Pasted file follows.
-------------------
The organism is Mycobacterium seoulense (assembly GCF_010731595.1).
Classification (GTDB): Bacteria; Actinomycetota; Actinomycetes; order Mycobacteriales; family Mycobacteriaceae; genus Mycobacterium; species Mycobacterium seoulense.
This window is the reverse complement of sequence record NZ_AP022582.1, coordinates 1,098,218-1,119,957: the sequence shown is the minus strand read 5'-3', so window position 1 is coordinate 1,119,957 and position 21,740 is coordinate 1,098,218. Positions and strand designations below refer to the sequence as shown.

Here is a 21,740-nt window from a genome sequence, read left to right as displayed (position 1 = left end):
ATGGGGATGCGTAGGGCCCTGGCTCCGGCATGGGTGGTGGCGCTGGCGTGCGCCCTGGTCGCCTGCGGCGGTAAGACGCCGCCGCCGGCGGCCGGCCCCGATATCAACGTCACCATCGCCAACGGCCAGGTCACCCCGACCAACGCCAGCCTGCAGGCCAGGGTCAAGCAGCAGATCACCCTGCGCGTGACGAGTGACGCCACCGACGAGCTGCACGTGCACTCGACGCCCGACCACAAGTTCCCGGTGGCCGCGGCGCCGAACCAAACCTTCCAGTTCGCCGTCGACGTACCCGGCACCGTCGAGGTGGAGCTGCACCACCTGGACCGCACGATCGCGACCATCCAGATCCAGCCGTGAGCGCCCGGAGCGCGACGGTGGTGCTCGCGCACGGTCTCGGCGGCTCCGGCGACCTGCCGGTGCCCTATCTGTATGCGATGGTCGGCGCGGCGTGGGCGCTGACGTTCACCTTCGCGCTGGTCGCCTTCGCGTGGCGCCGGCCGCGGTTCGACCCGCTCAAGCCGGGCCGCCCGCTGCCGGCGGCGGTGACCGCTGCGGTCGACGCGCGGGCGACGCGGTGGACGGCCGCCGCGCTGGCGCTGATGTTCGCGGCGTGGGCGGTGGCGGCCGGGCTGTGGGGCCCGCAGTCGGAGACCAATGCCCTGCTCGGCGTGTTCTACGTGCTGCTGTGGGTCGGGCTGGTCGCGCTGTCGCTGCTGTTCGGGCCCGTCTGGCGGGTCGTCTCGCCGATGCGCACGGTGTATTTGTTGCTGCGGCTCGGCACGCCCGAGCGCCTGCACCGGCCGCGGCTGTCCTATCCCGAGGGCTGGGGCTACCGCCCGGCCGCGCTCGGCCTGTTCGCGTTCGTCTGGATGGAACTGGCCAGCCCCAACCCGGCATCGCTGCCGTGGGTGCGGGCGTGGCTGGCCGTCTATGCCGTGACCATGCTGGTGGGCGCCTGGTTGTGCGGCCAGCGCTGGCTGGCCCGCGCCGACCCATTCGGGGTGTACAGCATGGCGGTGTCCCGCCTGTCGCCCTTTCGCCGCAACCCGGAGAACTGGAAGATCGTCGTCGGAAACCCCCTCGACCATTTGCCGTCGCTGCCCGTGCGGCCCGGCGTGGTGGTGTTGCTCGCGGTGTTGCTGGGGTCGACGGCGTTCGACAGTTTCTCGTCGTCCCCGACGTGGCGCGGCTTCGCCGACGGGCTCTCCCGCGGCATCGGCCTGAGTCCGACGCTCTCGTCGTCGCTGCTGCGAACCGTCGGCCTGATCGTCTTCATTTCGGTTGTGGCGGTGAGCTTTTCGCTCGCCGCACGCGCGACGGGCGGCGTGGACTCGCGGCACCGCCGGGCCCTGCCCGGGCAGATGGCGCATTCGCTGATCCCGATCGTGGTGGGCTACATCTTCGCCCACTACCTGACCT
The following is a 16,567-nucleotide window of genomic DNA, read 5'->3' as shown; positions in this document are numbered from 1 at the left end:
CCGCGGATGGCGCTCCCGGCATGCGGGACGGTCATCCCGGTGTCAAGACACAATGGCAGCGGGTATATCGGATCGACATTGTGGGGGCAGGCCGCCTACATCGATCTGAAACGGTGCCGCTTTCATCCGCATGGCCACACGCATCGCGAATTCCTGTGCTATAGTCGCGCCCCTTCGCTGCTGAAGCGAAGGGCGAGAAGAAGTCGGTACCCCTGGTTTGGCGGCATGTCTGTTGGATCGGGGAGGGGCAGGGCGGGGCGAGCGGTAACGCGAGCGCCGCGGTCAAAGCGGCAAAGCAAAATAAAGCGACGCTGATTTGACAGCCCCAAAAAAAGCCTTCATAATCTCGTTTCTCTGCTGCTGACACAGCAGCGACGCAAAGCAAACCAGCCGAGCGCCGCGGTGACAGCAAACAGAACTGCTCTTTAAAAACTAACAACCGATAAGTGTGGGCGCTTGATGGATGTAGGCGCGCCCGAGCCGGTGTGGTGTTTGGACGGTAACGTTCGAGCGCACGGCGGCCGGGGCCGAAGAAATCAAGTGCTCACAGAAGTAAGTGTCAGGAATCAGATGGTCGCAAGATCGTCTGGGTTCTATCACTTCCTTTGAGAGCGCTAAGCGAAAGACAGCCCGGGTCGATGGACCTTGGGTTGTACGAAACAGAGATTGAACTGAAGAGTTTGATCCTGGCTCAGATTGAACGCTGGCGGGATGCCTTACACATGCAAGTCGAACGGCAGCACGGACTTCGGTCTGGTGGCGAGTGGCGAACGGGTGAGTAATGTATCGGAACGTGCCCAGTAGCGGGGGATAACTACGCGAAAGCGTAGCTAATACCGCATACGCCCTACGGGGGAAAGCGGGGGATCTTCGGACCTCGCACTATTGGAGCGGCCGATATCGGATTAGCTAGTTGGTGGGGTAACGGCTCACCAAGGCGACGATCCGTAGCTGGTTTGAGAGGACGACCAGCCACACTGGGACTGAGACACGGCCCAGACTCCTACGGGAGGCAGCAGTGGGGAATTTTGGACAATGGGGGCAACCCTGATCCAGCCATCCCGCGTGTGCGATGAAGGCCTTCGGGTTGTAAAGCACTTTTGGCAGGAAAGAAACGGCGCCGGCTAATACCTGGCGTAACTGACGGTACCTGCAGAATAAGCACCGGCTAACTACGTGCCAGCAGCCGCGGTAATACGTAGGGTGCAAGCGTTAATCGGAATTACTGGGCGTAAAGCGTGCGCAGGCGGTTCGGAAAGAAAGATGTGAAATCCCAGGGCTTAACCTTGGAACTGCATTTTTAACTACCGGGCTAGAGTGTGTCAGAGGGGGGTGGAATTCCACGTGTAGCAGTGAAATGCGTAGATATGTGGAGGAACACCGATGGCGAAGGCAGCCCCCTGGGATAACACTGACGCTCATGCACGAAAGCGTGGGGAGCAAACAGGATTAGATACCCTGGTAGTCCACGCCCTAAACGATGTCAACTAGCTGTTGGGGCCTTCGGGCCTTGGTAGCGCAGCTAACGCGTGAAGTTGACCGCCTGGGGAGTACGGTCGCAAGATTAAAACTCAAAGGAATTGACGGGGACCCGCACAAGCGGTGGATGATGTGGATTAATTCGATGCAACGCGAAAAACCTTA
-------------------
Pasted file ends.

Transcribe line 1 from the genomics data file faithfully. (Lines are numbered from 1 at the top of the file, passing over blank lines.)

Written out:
The organism is Mycobacterium seoulense (assembly GCF_010731595.1).